Outside the Box:
By Paul "Villam" Steed
Anything I say comes from me and represents my personal opinions, views and subtle plans for influencing society. Read, ruminate over and remember at your own risk. If I teach you something and it helps, teach someone else.
eez, you’d have thought a couple weeks ago it was ‘Steed Week’ or something with all the steed-related stuff that popped up. I even got some mail asking me if doing all this extraneous stuff detracts from my work on Quake 3:Arena, and if it did to knock it off and go back to work. Valid point, but rest assured it doesn’t detract at all.
I did the Sam Hell interview about a month ago, the GDC lecture was done about a month and a half ago (Rogue13 at PQ did a bang-up job soliciting and posting it, too), the TOTB took me about nine hours on the Tuesday it was posted (because I had forgot it was due – sorry, loony), but as far as that goes, all the Q3:A related modeling tutorials will be shipped with the game as a ‘how to’ vehicle so people can get their own models going anyway. The ‘Dear Mynx’ thing took about a half hour since all I had to do when answering was think, "how would Mynxie answer this?". So really the time-sink was well spent and didn’t impact my schedule very much at all.
Matter of fact this week’s tutorial came as a serendipitous result of creating another female model base for some Q3:A characters and lately, that’s the ONLY way I feel I have time to bang these out – if they’re done in conjunction with creating real stuff. Then again, I think that’s what you guys want, some in-the-trenches journal writing. Some of the best compliments I feel I’ve received are from fellow artists at other companies who feel they can glean at least a couple tidbits of useful info from TOTB. Makes it all worth it. And of course all you pups; all you Quake Huns out there itching to find out how to get your own Q3:A models going. That’s why I take time out of my busy day to sit down and shoot the polygonal breeze with you all.
Besides, it’s just another outlet for my energy surplus that doesn’t say…make it into a plan file :]
Alright kids, on with the show... Normally I don’t do this since I think appreciating the female form (especially the nude female form) is pretty crucial to American male evolutionary development, but I have to implore you to go elsewhere this TOTB if you’re under 18. There is some nudity in the following content so consider this a (shudder) ‘didactic parental disclaimer’ (or DPD for short).
[Editor’s crude note: yeah, baby!]
First, though I’ll preface this installment with just a plain, normal disclaimer: I’M SICK OF ANIMATING!" I need a break from making motion. I’ve been making some models the last week or so to hone the skills and increase the number of player characters in Q3:A. The next two installments will cover issues and techniques used as I continue my efforts to create the perfect polygonal woman. This is NOT a step-by-step tutorial on how to make a sexy female model. I’m just using her creation as a backdrop to show you some (hopefully) useful techniques.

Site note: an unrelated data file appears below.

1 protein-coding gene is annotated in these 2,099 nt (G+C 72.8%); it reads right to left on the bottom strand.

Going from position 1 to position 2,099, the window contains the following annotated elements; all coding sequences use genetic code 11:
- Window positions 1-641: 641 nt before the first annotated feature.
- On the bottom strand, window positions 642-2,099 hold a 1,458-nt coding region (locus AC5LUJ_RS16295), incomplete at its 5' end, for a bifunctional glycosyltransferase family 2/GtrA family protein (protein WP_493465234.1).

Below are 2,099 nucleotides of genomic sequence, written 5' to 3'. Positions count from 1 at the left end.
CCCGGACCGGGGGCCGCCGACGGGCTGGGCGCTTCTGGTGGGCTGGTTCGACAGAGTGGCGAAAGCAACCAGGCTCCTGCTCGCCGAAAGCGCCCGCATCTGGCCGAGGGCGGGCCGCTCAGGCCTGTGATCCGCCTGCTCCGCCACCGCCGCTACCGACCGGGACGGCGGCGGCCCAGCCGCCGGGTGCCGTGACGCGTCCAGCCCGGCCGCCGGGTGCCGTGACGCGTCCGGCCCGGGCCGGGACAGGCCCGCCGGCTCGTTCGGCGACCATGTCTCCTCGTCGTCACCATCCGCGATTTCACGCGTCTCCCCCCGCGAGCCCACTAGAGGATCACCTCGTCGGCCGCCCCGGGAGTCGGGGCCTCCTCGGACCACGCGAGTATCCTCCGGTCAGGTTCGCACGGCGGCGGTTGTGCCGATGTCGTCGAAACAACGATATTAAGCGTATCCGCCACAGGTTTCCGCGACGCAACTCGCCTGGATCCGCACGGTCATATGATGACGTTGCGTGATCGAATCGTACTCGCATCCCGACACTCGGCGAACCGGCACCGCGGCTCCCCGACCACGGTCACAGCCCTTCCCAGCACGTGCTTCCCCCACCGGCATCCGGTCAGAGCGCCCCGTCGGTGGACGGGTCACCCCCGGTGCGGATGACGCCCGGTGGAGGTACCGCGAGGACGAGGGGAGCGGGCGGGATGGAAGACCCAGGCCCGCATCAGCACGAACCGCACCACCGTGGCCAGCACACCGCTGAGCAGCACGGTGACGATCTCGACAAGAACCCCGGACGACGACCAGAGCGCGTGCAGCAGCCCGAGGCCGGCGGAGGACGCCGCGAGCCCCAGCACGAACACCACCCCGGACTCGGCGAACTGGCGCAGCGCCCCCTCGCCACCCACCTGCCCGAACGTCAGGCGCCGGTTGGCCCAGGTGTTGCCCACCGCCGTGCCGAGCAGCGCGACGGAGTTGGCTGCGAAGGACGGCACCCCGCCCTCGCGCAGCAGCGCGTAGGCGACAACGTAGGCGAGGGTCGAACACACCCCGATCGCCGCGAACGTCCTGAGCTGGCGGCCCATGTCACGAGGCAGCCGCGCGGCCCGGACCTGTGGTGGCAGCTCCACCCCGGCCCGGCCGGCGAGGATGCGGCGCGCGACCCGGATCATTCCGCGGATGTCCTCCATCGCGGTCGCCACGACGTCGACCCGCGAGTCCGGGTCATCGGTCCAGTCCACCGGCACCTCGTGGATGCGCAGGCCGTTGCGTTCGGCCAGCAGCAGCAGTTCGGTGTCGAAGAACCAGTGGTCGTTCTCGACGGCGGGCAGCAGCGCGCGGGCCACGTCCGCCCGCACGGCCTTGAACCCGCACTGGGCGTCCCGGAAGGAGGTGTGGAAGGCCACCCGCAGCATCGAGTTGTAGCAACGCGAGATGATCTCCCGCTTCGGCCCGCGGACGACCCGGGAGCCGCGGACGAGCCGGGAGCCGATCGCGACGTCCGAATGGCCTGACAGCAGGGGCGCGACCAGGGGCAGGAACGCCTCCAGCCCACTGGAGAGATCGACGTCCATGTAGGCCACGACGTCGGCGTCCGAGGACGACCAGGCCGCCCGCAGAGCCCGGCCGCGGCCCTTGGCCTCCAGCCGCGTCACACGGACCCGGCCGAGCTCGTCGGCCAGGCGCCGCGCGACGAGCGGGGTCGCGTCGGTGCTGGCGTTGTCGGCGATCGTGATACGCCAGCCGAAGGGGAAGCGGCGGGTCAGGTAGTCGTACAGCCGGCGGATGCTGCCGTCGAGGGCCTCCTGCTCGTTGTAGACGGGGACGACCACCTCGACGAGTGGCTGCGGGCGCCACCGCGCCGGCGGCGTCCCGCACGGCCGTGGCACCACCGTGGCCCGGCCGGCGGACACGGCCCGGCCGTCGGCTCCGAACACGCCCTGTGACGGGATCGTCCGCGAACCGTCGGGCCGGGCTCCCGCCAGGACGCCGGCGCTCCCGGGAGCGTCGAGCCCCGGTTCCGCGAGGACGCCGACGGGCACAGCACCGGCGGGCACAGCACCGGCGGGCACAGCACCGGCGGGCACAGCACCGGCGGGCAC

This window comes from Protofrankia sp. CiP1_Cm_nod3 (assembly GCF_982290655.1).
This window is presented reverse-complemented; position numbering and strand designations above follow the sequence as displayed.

After many hours of exhaustive Internet research via Tommy’s Bookmarks (http://www.tommys-bookmarks.com/playmates.php) I’ve decided the perfect woman to help me in my quest is Playboy Playmate, Kelly Monaco. I like the physical structure of Chloe Jones a tiny bit better (more back, more rack), but KM really is utter perfection. She tends to be not only beautiful, voluptuous, 5’ 3", sexy, etc., but she tends to face the camera orthogonally (cheesecake is nice, but this is reference we’re talking about. No. Really. I mean it! She faces the camera almost dead-on or dead-on sideways, etc.)
So I’ve begun building the perfect Kelly model. Recently, at the ’99 GDC I got a couple really useful tips when I gave my lecture on low-poly mesh optimization. The most useful one deals with vertex merging and weld thresholds. Basically I found out I don’t have to use the ‘select two vertices – uniform scale them several times – hit weld selected’ thing anymore. All I do is adjust my ‘Weld Threshold’ to suit the circumstances (knew WT was good for something). For example, by default my ‘Weld Threshold’ is set at ‘.1’ when I boot Max up…
This is cool for when you’re just merging flush vertices along a centerline axis from copying and flipping half of a mesh like this case…
The ‘.1’ setting just means that only selected vertices separated by very small distances (.1 units or less) will merge. Now if you crank up your ‘Weld Threshold’ setting to say 10 or 20 then it basically serves the same purpose of selecting vertices outside a .1 weld threshold and scaling them in until they’re within that .1 units distance. For example, if I were to try and merge these two vertices with a setting of .1
…I get this error message.
If I change my ‘Weld Threshold’ setting to 10…
…they weld just fine, merging at their relative median point in x,y,z space the same as if we had selected them and u-scaled them into a single point...
Credits: Thinking Outside the Box logo illustrated and is © 1999 Dan Zalkus. Thinking Outside the Box is © 1999 Paul Steed. All other content is © 1999 loonyboi productions. Unauthorized reproduction is strictly prohibited, so don't even try it. We've got really big guns, and we're ripped, baby.